I thought it was "crazy" merely because over the last 40 years, virtually every new nuclear energy construction project in the US has ended up in disaster with billions of dollars of overruns.  

It just doesn't make sense from the standpoint of construction, overall safe management of the facilities (although certain US utility firms have developed best practice expertise in running such plants), and dealing with safe handling and storage of nuclear waste.

5.  California joins various European cities in setting a deadline to stop the sales of fossil fuel motor vehicles ("California Plans to Ban Sales of New Gas-Powered Cars in 15 Years," New York Times), granted not til 2035.

6.  Electric cars and Tesla.  I've been critical of Elon Musk because he's a blowhard, but the reality is that he is reshaping the US car industry towards electric vehicle production. What's interesting is that with these kinds of scalar shifts in the nature of an industry, traditional producers stuck not just with legacy costs but legacy systems, can be wrong footed in terms of marketing, branding, and image.  That's what's happening with Tesla vs. Ford and GM.

Ford and GM can manufacture vehicles much better than Tesla, but in terms of brand image, people won't seek out electric vehicles from the traditional companies, because those firms aren't cool. 

Although Tesla is superior in battery technology and the use of IT, especially in digital versus analog upgrade processes, and in developing external fast charging networks "in the field" making it harder for Big 3 vehicles to compete ("EV Comparison: Tesla Model 3 Vs. Chevy Bolt," InsideEVs).

It's a different element of disruptive innovation that hasn't been discussed in the context of the original theory.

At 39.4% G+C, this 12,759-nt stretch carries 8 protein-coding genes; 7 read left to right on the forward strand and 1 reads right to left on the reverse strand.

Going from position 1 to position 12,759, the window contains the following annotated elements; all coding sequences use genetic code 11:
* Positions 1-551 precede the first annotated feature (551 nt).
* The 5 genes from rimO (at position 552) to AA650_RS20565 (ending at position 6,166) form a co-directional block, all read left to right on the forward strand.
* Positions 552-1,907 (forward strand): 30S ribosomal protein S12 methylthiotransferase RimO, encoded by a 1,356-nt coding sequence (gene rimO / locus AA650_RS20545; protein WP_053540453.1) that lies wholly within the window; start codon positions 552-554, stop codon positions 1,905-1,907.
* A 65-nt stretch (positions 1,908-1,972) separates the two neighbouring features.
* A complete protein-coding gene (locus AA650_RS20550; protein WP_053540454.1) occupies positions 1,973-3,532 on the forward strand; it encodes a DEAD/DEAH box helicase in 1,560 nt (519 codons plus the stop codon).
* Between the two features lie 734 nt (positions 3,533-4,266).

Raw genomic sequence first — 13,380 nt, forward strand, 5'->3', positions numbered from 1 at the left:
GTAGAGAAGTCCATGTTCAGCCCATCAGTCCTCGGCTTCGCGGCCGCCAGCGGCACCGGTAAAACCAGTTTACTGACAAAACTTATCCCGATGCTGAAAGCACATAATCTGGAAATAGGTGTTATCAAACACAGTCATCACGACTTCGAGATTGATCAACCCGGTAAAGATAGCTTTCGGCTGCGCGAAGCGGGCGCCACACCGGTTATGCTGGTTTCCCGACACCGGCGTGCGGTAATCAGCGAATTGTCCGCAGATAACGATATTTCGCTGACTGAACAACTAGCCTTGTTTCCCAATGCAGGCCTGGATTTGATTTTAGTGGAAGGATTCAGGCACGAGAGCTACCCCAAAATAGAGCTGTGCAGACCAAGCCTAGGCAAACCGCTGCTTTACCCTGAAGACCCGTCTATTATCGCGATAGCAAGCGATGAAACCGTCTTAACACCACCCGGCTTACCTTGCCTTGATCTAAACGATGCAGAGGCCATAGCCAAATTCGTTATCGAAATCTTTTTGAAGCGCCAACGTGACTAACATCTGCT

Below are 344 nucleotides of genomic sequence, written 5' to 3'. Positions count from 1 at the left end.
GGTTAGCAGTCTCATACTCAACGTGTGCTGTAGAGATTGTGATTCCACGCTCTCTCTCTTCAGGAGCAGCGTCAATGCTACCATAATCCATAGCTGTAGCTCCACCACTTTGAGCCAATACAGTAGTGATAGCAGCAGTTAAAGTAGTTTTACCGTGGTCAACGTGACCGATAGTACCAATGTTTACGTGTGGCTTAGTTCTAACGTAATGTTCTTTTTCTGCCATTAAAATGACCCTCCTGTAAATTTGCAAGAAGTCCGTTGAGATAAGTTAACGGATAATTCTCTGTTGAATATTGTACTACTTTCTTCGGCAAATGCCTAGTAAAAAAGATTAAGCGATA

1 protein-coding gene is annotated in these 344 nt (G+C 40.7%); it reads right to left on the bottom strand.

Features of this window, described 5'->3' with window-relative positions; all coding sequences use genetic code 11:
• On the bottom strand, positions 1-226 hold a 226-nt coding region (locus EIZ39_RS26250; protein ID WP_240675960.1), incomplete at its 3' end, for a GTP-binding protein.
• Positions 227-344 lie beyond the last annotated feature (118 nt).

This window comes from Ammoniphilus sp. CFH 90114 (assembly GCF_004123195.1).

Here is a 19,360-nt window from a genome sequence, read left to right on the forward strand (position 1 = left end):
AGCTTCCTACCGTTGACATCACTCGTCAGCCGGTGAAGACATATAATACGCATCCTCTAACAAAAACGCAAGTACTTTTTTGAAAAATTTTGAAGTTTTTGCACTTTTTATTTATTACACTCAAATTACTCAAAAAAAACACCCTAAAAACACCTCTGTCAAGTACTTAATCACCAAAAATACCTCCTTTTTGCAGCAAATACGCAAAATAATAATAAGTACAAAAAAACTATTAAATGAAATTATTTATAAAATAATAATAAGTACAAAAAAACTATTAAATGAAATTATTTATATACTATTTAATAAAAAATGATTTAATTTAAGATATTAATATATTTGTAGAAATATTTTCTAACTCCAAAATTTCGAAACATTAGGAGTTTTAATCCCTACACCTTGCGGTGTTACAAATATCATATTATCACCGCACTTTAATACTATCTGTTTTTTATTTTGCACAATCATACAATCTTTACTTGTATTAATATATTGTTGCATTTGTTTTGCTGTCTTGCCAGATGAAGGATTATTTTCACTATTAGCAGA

7.  And because electric cars are so much cheaper to maintain compared to internal combustion engines, the higher initial price is offset by lower maintenance costs over time ("Tesla Model 3 crushes Dodge Charger in 1-year review of cost of operation as police car," Elektrek).

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At 11:35 AM, Anonymous charlie said...

In other news, LA dumped its entire inventory of BMW i3 as police cars -- many with 350 miles on them.

Also this:

What will that do to office space and residential use in the bay area?

At 12:40 PM, Blogger Richard Layman said...

1. Hmm, seems like they made a bad choice on that particular car. Only 81 miles of range.

2. Tough balancing the issue of GHG with urban vitality. If it's the former, you'll destroy the city.

Why not instead of force telework, "force" sustainable commuting methods.

... "what would Jane Jacobs say?" (Now I really need to sit down and read _Economy of Cities_)

3. Not the same issue, but someone made the point that instead of building HSR2 in the UK, they could use that money to build/improve tram networks in many UK cities.

I hate these kinds of comparisons, because the types of trips they serve are scalarly different. OTOH, the latter would have a lot more impact on sustainable mobility than HSR, because yes, in England at least, you can still get around pretty well by train without it being high speed.

Then again, also invest in more electrification to speed up lines where you can.

At 8:30 PM, Blogger Richard Layman said...

Polestar is going the Tesla route of a standalone brand, separate from the corporate parent and original home (Volvo).

At 11:03 AM, Blogger Richard Layman said...

Need for a more robust grid if you're going to shift to electric cars.

This is especially pronounced in California, which has just announced a ban on the sales of ICE cars as of 2035, and in the face of electricity power supply issues in the face of wildfires, demand, and various current renewable power requirements now.

At 12:14 PM, Blogger Richard Layman said... Geothermal energy is poised for a breakout.